The Father English pantry in Paterson, meanwhile, welcomes prepared food donations, which often result from situations like Pines Manor.

“Food that was prepared for an event that had to be canceled, food that was for a wedding that had to be canceled,” said Carlos Roldan, program director for the Paterson Diocese of Catholic Charities, who manages Father English and two other pantries. , in Dover and in the township of Franklin. “It’s very good, but sometimes it’s a problem because they give us huge trays of food. This food that is already made, people are asked to put it in small trays, which is good for the homeless.

That’s partly a problem, Roldan said, due to the labor shortages Father English and other pantries have experienced as a result of the deadly and debilitating coronavirus and even the side effects of certain measures to contain it. Roldan said some of his regular volunteers have been sick or quarantined, while some are worried about contracting the virus, particularly the fast-spreading omicron variant.

Still others, he said, were rendered ineligible to work at the pantry under an order from the governor in August requiring workers at certain public and private facilities to be vaccinated or regularly tested, a response in part to the particularly deadly delta variant that preceded the omicron.

“Right now we only have four or five volunteers on a regular basis, we had 15 or 20,” Roldon said.

Roldan and others said placing prepared foods in the kind of trays restaurants use for takeout orders has been essential during the pandemic, not just for pantries like Father English, but even for soup kitchens. which had traditionally hosted sit-down meals but now discourage recipients from congregating or in the evening lingering on site to minimize the risk of transmission.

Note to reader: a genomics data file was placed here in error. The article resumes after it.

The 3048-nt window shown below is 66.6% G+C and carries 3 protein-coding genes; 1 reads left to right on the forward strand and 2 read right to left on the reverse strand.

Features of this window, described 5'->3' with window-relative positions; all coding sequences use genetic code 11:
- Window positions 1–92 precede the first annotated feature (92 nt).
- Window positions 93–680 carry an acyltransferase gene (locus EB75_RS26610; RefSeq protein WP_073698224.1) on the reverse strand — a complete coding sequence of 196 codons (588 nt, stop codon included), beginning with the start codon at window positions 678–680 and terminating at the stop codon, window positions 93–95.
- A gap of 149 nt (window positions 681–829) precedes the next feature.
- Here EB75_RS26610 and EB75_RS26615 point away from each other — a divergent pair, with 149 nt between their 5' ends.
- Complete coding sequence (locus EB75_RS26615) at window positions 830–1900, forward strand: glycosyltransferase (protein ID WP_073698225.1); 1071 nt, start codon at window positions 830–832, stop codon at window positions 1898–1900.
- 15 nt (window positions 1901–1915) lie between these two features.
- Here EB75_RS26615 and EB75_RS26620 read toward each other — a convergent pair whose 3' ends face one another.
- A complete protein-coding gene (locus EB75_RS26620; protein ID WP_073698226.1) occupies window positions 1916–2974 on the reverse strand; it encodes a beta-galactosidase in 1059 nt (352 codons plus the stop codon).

This strategy resulted in a reduced choice in terms of the types of groceries best suited to each recipient or their family. At Father English, for example, recipients can always choose what type of frozen meat to take home, but otherwise they are given a take-out bag of standard staples.

Nicole Williams, spokeswoman for the Community Foodbank of New Jersey in Hillside, said that regardless of the ups and downs of the pandemic, its two-year continuous grind has had a cumulative impact even on people who otherwise , might appear to be in a stable situation, COVID-free, employed and at home, but hungry nonetheless.

Williams said some of those people may still be suffering from lingering effects of the pandemic, such as reduced work hours or a prior spell of unemployment that emptied their bank account or forced them into debt that they wouldn’t. cannot repay without reducing their food budget.

“A lot of people are still coping since the pandemic started,” Williams said. “A lot of businesses have been closed. A lot of people have had to dip into their savings, or they don’t have any left. And omicron is definitely not helping.

A State on Edge: If you need food, I'll bring it to you

At the New Jersey Community Food Bank warehouse in Hillside, Cadet Carlos Pineda of the New Jersey Wing of the Civil Air Patrol stacked emergency meal kits early in the pandemic.

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Steve Strunsky can be reached at [email protected]